You find a removals co that will do the job to completion with not much deposit or progress payment is another option.

ta
rolf
 
Thanks for your replies. All good points and al very helpful. Have just read similar information since my first post.

Have any of you lived in a QLDer? I read an article that states "no acoustic privacy, the outside world is ever present, hot in summer, hard to heat in winter". The same article commented on an elderly lady having lived in a few of them stating "they were just more interesting & alive". We like that. We're coming from deathly hot wet seasons & windy 30 degree dry seasons. We've lived in a 'tree house' similar to a QLDer, raised off the ground & built out underneath with extra bedroom, bathroom etc, and had insulated roof & walls.

OR You find a removals co that will do the job to completion with not much deposit or progress payment is another option.
Good idea. I'll ask.
 
Have any of you lived in a QLDer? I read an article that states "no acoustic privacy, the outside world is ever present, hot in summer, hard to heat in winter". The same article commented on an elderly lady having lived in a few of them stating "they were just more interesting & alive". We like that. We're coming from deathly hot wet seasons & windy 30 degree dry seasons. We've lived in a 'tree house' similar to a QLDer, raised off the ground & built out underneath with extra bedroom, bathroom etc, and had insulated roof & walls.

LOL!! Just a few thousand of us up here in Queensland have lived in a Queenslander :D.

I have lived in a few, and loved them. Some will have a single skin VJ wall with external bracing which would be colder than a double brick set up, but we have such mild winters here that they are more built for our hot weather, in my opinion.

Two houses I have lived in (one a Queenslander and the other a Californian bungalow) both had these single skin walls on part of the houses which had been open porches/verandahs but both areas had been closed in long ago to give extra living room. In winter in the queenslander, the original verandah floorboards had gaps (to let the rain run through before it was enclosed) and in winter we closed the french doors to that area at night because the cold air seeped up, but during the day in winter, it was fine.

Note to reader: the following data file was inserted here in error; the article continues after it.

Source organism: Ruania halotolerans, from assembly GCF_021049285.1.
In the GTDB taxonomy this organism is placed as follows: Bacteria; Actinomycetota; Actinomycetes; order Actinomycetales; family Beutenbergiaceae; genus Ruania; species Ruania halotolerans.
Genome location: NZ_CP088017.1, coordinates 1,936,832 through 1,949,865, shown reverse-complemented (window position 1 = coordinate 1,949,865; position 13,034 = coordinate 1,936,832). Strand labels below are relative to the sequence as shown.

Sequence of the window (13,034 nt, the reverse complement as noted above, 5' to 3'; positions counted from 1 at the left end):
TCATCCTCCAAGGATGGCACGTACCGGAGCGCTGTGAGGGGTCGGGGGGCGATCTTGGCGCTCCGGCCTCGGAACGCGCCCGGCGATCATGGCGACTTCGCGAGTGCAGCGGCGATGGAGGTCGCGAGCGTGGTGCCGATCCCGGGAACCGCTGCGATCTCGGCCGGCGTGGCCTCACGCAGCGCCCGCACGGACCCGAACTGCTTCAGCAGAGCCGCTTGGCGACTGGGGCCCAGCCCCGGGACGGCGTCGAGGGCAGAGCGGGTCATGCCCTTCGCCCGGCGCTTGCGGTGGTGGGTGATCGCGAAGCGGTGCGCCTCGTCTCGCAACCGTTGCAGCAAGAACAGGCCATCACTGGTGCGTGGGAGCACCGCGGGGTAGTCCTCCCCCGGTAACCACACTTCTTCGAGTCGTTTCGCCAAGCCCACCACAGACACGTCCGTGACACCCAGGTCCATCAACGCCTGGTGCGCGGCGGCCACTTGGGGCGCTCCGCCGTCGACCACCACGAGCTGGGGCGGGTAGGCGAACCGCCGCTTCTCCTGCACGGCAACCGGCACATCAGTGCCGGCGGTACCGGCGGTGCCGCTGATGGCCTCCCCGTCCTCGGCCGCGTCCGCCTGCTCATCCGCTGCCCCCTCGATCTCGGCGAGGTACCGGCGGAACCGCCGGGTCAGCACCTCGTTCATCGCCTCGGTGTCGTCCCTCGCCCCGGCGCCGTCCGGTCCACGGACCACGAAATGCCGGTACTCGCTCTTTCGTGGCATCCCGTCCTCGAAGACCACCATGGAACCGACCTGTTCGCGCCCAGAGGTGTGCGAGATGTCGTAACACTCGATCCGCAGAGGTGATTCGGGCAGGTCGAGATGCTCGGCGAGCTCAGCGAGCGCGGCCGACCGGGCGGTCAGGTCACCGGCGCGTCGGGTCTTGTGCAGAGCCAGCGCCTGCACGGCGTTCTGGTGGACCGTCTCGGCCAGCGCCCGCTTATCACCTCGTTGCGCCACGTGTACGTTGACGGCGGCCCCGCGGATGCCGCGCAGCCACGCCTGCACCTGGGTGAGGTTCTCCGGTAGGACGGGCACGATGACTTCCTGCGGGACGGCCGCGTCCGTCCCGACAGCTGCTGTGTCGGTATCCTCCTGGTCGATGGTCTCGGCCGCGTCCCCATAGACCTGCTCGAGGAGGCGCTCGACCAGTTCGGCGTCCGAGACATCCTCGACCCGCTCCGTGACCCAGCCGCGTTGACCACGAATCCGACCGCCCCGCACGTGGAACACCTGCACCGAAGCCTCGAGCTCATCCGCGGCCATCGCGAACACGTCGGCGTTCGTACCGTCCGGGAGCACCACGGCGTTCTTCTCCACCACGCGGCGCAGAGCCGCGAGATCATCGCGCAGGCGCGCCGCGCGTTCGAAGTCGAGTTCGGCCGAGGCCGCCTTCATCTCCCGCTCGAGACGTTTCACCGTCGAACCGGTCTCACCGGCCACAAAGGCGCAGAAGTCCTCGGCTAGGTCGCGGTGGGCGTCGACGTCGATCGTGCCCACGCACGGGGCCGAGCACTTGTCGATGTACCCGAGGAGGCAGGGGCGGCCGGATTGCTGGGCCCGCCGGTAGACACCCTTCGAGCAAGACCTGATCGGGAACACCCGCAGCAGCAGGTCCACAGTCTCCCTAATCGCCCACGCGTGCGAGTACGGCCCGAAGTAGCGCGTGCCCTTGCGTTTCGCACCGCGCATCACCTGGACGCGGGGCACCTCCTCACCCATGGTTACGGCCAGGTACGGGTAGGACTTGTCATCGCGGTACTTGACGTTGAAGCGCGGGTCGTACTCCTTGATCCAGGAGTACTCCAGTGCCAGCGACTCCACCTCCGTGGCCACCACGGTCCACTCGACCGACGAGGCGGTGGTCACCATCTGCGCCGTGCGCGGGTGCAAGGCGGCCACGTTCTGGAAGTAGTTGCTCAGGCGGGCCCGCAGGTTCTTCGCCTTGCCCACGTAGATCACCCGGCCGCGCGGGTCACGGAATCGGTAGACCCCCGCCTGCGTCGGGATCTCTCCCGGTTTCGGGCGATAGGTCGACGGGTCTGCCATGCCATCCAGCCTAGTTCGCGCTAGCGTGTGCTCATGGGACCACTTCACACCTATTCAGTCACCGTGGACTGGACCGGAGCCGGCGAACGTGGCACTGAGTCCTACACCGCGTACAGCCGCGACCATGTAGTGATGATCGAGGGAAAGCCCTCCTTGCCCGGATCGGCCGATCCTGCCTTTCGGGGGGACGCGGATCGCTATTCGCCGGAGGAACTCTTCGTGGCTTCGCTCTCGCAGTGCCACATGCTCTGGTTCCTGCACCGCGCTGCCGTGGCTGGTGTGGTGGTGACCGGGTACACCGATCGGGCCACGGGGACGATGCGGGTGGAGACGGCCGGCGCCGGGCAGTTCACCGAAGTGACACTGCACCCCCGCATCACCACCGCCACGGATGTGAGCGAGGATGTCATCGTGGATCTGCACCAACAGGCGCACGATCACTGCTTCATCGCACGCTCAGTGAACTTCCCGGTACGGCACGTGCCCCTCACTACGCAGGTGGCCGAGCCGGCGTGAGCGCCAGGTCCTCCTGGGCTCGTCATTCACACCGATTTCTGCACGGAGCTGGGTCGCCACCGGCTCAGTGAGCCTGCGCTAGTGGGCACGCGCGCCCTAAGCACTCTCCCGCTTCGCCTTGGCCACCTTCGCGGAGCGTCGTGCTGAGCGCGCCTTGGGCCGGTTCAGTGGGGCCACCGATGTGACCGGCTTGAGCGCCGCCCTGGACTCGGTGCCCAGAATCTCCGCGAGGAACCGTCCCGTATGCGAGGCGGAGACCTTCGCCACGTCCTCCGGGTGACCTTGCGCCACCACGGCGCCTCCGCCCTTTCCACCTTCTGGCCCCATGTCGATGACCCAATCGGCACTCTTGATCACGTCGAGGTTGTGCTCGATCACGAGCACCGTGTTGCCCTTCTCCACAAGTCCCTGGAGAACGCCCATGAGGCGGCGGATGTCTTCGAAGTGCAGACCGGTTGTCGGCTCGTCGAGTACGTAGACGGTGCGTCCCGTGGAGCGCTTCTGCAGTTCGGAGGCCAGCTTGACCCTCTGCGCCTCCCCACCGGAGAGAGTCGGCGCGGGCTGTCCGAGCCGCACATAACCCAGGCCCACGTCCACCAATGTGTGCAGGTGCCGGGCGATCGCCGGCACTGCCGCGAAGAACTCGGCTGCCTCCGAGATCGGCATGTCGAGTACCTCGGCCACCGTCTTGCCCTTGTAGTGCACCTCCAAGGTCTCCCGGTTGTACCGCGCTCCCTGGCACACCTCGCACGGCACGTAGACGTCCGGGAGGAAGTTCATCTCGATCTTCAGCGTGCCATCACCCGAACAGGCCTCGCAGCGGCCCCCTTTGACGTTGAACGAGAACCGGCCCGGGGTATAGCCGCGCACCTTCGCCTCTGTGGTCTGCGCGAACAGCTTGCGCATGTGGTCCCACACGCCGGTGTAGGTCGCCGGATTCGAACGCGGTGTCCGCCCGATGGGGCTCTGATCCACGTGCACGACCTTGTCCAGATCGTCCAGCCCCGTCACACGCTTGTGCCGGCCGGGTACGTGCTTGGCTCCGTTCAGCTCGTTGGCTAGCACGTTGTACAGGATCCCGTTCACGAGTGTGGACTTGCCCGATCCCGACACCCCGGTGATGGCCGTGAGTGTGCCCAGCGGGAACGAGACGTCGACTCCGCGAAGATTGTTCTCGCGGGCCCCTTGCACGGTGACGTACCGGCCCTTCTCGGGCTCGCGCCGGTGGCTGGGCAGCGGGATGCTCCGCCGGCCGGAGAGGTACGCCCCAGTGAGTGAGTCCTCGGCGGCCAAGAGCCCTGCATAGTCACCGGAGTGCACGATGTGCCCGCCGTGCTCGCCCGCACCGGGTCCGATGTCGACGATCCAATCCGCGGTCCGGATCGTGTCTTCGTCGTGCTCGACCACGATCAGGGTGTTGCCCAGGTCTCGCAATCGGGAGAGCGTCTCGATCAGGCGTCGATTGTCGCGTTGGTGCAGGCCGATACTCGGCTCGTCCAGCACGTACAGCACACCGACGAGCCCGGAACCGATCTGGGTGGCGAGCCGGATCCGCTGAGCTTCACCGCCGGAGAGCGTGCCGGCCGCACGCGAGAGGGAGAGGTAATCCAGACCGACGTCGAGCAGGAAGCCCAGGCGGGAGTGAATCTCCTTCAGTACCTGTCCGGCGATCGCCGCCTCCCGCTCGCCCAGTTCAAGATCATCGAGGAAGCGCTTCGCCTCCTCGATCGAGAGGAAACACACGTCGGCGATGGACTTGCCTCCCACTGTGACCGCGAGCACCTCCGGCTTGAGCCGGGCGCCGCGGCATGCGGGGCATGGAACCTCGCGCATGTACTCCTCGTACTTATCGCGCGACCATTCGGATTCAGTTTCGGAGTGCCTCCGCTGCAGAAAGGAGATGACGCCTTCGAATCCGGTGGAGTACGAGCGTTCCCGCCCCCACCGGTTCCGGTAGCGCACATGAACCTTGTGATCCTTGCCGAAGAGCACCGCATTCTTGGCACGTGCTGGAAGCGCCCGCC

PS. Most of the time, winter in Brisbane means you pop on a sweatshirt over summer gear during the day.

I have never lived in anything other than a timber home, so I cannot compare living in timber (post-war, queenslander and bungalow) with living in a double brick place.
 
Ha! Yeh, yeh, lined myself up for that one for sure Wylie. :D

Found some Blogs to share aswell with some entertaining banter & good points to consider :

Every Brisso knows that cringe worthy experience of overhearing things in a Queenslander that were never meant to be overheard. Or being overheard by someone they didn’t realise was home.

happy memories of ripping down an internal wall or two. And the joy of seeing those bi-fold doors open up onto the deck, cancels out the pain of paying for them.

knows what it’s like to be woken through the night by the racket of possums in the ceiling, hissing and cackling like devils being exorcized

Renovation of the Queenslander, an important cultural and symbolic activity

http://lizfrombris.wordpress.com/2008/10/13/living-in-a-traditional-queenslander-house/

http://funandvjs.blogspot.com/2009_08_01_archive.html

Another reason we're going for this option is we haven't had neighbours for about 15 years, have either lived remotely or on acreage and have 2 feral princesses who have volume control issues.
 
My mortgage broker told me about one of his clients who has spent the past 10 years of so doing just this. He'd buy a "lifestyle block", put a removal house on it and spend a year or two renovating it and then have the next one lined up for when he was ready to sell. Generated some nice tax-free income as the houses were always PPOR.

He's now wanting to go in with his son in doing it more seriously, but has run into finance problems because he's had no "taxable" income for the last 10 years.
 
Relocating houses

Hi Kath,

One thing you find with lending institutions they will finance the land, but not the house unless you have equity in another property. Hence if you need money to move the house, stumping, wiring, plumbing etc, lend as much as possible against the land value. Once the house is fixed to the property then you can lend against the house.
Another thing to consider is if you plan on owner building or if a registered builder will be doing the work.
If owner building this can become difficult for financing depending on LVR's as the banks see these types of constructions as higher risk.

Hope this helps. Have a great day.

Suzy Butterworth
Best Fit Finance